Georgia Army National Guardsmen from various units of the Macon-based 48th Infantry Brigade Combat Team take up security positions to assist the U.S. Capitol Police Department prior to the Presidential Inauguration in Washington D.C., Jan 19, 2021. US Army National Guard photo by Sgt. 1st Class R.J. Lannom Jr. U.S. Army National Guard photo by Sgt. 1st Class R.J. Lannom Jr.
The more than 25,000 National Guard soldiers that have deployed to Washington, DC, to bolster security for President-elect Joe Biden’s inauguration ceremony Wednesday are operating under stringent rules for the use of force.
Coffee or Die Magazine obtained a copy of the “Rules for the Use of Force” pamphlet that all soldiers are required to carry with them at all times as they carry out the mission of supporting local and federal law enforcement agencies “in protecting Congressional personnel and securing the grounds and property of the U.S. Capitol.”
The document directs soldiers to “Preserve the peace and allow fellow Americans to peacefully assemble and exercise their first amendment rights,” while providing guidance for appropriate conduct and actions to be taken when facing a threat.
“DEADLY FORCE must ONLY be used in response to a REASONABLE belief of an IMMINENT threat or SERIOUS BODILY INJURY or DEATH to self or others and when lesser means are exhausted or unavailable.”
According to the document, soldiers are authorized to carry out the following missions: crowd management and traffic control, establishing security perimeters and static blocking positions, and conducting medical evacuations.
The document specifies that soldiers must “never provoke,” “must exhaust ALL other means of response,” and “must not increase risk to INNOCENT bystanders.” Warning shots are not authorized.
The document instructs soldiers to “NEVER use deadly force” to protect property, effect temporary detention, or stop fleeing suspects, and it provides an escalation of force continuum. Soldiers are instructed to resolve conflicts using appropriate levels of force, starting with verbal commands and proceeding up the escalation continuum to compliance and redirection techniques, authorized less-lethal weapons, and nonlethal physical force.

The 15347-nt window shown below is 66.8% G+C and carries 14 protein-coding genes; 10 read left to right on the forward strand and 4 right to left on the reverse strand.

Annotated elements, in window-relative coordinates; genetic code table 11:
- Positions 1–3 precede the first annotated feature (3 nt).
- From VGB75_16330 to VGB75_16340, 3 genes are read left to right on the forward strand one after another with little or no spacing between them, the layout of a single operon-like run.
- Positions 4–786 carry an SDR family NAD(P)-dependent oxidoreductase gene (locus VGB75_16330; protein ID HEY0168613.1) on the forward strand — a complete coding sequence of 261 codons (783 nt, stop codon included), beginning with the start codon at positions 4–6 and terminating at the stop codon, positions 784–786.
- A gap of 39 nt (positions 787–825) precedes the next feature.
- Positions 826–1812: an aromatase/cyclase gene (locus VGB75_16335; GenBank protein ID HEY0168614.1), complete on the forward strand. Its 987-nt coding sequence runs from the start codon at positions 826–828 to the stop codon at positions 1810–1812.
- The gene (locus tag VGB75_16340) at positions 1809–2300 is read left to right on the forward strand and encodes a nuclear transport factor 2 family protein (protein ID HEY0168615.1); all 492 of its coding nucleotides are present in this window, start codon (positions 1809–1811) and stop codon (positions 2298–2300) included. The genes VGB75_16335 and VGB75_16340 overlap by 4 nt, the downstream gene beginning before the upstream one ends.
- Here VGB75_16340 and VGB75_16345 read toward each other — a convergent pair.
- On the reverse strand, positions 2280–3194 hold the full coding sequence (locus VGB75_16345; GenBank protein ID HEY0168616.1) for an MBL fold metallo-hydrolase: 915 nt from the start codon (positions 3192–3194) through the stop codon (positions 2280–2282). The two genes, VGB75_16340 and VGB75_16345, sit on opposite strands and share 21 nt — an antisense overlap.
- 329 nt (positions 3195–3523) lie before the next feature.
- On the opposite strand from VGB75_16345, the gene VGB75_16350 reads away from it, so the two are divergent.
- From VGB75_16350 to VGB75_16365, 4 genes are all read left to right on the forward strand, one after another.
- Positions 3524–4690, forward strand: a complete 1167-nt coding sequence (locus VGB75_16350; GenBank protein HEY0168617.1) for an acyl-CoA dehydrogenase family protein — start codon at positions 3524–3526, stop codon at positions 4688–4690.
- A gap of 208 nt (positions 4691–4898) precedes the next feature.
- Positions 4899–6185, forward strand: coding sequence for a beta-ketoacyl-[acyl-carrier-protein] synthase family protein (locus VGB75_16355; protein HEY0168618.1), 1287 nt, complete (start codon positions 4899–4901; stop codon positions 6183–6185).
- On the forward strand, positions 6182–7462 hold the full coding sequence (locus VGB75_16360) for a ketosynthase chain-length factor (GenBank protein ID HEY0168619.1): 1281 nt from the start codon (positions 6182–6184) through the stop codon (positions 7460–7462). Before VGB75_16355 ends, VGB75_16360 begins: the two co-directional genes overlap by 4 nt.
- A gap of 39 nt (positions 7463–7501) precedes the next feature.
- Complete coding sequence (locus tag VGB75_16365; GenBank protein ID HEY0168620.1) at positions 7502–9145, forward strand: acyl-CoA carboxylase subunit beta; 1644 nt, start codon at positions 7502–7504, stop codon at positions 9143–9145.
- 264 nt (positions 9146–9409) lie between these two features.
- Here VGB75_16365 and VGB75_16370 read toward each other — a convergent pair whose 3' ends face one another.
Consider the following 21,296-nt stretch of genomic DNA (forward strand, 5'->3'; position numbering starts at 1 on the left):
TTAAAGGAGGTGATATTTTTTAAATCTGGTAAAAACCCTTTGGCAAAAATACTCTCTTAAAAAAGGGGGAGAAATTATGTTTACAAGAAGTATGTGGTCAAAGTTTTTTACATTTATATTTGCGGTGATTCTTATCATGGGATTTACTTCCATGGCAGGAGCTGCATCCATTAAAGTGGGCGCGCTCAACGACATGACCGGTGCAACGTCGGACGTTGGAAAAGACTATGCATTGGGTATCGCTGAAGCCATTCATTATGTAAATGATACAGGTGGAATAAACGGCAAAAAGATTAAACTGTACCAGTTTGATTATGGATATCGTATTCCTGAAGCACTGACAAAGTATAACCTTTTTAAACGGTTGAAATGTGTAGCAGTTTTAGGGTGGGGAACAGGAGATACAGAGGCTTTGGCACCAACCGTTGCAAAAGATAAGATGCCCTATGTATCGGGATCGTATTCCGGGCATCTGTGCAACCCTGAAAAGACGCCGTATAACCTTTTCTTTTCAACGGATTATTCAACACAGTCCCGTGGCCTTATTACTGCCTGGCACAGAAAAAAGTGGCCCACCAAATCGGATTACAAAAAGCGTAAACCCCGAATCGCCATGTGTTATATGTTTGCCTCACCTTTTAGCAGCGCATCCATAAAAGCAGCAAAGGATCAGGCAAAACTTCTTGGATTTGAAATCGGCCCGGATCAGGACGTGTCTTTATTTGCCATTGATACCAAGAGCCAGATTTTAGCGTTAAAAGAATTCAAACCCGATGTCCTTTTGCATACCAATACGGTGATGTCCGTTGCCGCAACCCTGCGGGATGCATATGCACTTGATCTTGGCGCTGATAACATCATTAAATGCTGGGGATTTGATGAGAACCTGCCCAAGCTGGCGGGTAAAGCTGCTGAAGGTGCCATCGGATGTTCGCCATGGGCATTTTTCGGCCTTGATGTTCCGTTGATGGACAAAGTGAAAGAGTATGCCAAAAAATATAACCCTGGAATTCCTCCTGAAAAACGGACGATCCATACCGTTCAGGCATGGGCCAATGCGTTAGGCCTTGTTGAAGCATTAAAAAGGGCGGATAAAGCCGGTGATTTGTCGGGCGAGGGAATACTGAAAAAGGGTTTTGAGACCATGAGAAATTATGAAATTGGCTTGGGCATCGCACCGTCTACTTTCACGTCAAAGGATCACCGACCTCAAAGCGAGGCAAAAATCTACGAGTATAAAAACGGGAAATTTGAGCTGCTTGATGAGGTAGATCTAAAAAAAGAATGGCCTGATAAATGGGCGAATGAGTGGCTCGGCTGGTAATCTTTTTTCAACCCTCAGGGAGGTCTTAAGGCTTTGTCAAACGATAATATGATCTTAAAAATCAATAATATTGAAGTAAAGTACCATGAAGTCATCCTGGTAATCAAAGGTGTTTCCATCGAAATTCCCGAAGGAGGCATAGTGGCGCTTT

Thousands of National Guard members have been sworn in by federal law enforcement agencies and given the legal status of “Special Police.”
“The US Marshals Service routinely supports US Secret Service and Metropolitan Police Department and their security efforts for presidential inaugurations,” Dave Oney, a spokesman for the US Marshals Service told Coffee or Die Magazine in an email. “Additionally, the US Marshal for the District of Columbia customarily specially deputizes thousands of state and local law enforcement officers from around the country to augment security at the event.”
Special police must be US citizens and not be subject to Lautenberg restrictions. The Lautenberg Amendment to the Gun Control Act of 1968 makes it a felony for anyone convicted of a misdemeanor crime of domestic violence, such as an assault or attempted assault on a family member, to ship, transport, possess, or receive firearms or ammunition.
Those soldiers sworn in as special police are instructed to “only use reasonable force which is necessary and proportionate to the threat.” Those not sworn in as special police “have a modified duty to retreat when faced with force, if possible,” the document states.
However, it goes on to say, “Individuals never lose the right to self-defense or defense of others. […] There is no duty to retreat if faced with imminent serious bodily harm or death.”
Ethan E. Rocke is a contributor and former senior editor for Coffee or Die Magazine, a New York Times bestselling author, and award-winning photographer and filmmaker. He is a veteran of the US Army and Marine Corps. His work has been published in Maxim Magazine, American Legion Magazine, and many others. He is co-author of The Last Punisher: A SEAL Team THREE Sniper’s True Account of the Battle of Ramadi.
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